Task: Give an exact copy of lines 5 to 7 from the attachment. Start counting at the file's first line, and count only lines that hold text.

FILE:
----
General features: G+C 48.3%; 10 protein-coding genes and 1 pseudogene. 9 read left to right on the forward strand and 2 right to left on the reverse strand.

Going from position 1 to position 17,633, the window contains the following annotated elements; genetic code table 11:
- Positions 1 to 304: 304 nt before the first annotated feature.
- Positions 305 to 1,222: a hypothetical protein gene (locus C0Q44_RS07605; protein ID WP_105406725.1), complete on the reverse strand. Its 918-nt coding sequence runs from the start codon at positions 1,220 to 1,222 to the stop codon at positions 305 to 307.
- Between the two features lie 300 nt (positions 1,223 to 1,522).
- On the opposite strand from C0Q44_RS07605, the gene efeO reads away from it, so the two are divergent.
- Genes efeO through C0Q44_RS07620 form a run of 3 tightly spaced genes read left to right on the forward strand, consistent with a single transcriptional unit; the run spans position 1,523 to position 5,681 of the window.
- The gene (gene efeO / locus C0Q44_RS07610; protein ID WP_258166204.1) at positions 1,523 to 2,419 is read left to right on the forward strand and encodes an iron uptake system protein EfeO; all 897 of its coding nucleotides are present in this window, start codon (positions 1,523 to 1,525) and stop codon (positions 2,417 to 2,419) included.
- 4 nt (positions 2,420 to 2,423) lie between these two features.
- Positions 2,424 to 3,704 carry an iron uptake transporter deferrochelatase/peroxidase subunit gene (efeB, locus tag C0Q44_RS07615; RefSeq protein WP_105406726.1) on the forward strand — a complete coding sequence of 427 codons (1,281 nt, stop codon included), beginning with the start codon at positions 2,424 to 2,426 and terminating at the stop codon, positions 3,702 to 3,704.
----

- Between the two features lie 300 nt (positions 1,223 to 1,522).
- On the opposite strand from C0Q44_RS07605, the gene efeO reads away from it, so the two are divergent.
- Genes efeO through C0Q44_RS07620 form a run of 3 tightly spaced genes read left to right on the forward strand, consistent with a single transcriptional unit; the run spans position 1,523 to position 5,681 of the window.